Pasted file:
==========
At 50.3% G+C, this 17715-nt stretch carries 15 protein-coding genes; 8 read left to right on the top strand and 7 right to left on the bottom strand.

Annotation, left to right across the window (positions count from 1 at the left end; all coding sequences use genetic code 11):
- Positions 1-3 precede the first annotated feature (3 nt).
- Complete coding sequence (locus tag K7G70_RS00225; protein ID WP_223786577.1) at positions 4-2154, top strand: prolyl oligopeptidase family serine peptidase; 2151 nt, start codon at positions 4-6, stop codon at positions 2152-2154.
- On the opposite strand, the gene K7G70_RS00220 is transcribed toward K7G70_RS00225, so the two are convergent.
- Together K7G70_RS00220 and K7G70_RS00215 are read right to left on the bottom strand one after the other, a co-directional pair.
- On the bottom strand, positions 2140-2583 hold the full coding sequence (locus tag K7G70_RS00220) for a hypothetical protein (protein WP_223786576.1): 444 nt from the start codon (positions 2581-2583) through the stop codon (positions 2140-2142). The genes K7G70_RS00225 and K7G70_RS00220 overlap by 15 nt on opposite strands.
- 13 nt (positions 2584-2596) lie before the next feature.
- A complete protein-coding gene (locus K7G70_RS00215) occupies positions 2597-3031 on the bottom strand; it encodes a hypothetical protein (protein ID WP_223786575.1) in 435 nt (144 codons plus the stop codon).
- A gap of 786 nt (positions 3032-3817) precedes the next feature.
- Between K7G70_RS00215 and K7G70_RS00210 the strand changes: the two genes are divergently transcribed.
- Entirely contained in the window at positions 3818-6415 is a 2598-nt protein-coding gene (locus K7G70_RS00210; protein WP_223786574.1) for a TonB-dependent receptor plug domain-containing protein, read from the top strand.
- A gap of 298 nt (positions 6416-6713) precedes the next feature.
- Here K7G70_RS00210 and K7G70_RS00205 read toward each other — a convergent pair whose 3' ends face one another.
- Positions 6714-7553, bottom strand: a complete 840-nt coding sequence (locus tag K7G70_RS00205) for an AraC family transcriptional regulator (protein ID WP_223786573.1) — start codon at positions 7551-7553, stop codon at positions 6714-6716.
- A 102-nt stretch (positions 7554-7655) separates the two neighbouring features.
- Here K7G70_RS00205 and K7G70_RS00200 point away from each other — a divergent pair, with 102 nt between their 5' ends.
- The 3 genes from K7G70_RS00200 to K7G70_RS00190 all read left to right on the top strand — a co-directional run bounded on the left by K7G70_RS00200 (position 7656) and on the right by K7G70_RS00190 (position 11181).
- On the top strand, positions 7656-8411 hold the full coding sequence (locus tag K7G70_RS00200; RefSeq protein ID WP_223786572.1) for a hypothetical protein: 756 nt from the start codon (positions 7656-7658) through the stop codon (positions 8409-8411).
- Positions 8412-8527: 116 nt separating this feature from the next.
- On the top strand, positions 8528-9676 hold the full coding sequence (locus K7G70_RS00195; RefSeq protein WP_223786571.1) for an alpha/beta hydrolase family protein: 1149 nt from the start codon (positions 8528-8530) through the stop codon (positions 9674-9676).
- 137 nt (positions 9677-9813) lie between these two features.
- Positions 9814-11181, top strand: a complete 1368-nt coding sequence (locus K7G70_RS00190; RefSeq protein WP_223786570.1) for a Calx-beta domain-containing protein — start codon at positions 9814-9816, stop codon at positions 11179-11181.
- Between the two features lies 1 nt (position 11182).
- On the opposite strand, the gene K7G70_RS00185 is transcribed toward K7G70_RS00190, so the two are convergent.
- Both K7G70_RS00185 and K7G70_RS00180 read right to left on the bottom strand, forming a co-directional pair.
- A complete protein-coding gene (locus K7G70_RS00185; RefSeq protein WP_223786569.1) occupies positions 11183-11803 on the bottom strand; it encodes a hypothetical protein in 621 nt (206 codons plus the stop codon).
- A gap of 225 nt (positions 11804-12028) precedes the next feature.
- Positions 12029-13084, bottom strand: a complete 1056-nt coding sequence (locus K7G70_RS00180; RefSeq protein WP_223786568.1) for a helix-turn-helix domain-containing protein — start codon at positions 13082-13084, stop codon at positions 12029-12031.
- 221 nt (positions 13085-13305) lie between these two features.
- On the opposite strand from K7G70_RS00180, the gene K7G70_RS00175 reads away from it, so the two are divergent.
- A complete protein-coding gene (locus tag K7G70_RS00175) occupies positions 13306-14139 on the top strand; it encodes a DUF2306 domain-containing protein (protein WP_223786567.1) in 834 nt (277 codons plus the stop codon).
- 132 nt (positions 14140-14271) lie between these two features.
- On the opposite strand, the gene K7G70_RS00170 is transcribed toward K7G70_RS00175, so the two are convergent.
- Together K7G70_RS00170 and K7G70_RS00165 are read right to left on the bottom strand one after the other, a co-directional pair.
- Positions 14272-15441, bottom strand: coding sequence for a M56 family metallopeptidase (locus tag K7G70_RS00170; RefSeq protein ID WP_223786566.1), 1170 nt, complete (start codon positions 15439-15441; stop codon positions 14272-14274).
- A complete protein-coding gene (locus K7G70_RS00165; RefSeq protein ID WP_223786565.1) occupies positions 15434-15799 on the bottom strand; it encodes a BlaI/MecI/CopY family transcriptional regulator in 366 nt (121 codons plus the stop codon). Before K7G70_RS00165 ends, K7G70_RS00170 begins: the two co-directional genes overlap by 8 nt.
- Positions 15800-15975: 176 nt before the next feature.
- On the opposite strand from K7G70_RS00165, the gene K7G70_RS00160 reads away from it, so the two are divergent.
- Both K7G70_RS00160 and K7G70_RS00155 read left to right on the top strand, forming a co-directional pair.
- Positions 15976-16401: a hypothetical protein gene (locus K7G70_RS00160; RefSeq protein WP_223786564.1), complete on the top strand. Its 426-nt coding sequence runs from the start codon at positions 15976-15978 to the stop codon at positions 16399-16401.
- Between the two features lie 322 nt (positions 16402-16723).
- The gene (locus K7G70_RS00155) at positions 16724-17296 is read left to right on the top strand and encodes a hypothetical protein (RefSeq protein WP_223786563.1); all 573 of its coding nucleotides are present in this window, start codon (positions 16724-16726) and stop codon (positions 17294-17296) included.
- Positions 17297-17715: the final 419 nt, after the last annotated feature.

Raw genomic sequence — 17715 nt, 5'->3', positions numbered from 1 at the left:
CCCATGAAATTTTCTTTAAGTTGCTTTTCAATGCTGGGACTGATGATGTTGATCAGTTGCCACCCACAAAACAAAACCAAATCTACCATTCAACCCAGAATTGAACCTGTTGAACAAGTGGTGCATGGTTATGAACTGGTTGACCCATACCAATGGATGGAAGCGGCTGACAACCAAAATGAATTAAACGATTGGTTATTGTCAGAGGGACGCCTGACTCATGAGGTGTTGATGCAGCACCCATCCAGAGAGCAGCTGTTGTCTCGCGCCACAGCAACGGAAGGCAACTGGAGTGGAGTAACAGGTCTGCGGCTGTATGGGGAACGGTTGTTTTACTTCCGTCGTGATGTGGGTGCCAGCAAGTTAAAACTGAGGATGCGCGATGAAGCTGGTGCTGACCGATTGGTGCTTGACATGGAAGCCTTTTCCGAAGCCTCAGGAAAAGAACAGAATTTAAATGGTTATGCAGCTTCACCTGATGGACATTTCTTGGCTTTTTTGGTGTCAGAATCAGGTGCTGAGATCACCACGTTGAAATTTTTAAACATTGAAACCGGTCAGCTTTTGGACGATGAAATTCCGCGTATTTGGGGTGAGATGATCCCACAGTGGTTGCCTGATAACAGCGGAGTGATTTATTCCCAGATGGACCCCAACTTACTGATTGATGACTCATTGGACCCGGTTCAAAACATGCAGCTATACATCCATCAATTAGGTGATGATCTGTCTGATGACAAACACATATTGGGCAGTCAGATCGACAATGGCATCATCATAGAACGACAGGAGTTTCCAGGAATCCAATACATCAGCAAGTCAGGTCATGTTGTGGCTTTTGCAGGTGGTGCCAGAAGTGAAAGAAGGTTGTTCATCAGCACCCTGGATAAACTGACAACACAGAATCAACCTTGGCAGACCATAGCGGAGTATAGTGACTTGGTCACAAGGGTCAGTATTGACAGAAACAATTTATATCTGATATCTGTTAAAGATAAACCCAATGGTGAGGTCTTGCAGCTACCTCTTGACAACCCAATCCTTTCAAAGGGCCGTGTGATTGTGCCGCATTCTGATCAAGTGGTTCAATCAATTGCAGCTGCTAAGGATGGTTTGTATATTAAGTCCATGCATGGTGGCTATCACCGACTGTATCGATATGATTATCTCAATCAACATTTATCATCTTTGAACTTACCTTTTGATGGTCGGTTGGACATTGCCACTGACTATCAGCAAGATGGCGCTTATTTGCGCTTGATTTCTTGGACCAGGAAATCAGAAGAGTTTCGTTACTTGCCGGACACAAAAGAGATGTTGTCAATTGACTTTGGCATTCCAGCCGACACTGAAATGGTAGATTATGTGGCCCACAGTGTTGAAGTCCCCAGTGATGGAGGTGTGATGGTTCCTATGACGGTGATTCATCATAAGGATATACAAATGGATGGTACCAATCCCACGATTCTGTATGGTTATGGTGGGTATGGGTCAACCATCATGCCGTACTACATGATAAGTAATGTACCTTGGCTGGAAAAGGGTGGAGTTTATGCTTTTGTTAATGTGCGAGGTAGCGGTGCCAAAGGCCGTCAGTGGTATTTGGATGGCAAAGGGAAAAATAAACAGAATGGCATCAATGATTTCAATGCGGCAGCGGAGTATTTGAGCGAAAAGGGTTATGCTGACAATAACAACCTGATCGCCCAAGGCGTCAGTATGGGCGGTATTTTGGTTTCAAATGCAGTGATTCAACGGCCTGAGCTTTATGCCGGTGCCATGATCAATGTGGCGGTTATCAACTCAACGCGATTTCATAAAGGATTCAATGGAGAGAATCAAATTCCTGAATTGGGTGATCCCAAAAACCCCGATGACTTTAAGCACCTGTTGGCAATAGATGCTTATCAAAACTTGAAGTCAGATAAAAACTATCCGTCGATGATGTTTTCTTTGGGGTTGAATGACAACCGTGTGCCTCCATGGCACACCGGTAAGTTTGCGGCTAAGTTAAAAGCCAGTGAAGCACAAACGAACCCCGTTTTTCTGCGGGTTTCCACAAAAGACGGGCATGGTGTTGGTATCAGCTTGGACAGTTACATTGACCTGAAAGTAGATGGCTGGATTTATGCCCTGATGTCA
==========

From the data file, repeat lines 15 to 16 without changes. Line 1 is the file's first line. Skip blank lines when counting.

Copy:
- Positions 6714-7553, bottom strand: a complete 840-nt coding sequence (locus tag K7G70_RS00205) for an AraC family transcriptional regulator (protein ID WP_223786573.1) — start codon at positions 7551-7553, stop codon at positions 6714-6716.
- A 102-nt stretch (positions 7554-7655) separates the two neighbouring features.